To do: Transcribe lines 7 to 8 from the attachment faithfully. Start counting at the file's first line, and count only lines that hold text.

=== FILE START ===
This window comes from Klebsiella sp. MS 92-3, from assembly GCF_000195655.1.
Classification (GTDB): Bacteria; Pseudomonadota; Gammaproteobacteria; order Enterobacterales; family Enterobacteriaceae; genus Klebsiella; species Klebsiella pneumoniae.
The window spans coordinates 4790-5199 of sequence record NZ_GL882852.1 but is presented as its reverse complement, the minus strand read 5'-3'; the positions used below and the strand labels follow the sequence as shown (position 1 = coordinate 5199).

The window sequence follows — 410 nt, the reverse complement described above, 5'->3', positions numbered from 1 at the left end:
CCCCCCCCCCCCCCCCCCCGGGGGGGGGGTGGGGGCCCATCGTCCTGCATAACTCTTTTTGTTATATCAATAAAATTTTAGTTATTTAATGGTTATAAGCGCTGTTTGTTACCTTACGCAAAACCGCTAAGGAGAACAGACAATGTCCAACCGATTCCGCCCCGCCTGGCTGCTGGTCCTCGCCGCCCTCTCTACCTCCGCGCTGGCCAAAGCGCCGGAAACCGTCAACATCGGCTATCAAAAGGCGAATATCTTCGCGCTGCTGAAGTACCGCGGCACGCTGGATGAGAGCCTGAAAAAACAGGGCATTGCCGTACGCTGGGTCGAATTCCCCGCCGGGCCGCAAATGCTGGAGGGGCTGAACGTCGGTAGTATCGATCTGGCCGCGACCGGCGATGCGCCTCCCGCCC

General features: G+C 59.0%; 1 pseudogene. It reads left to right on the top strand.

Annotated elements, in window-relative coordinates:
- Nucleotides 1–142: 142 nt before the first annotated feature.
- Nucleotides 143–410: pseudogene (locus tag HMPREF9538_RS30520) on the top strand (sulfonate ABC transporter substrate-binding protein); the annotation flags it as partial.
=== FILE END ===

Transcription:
Annotated elements, in window-relative coordinates:
- Nucleotides 1–142: 142 nt before the first annotated feature.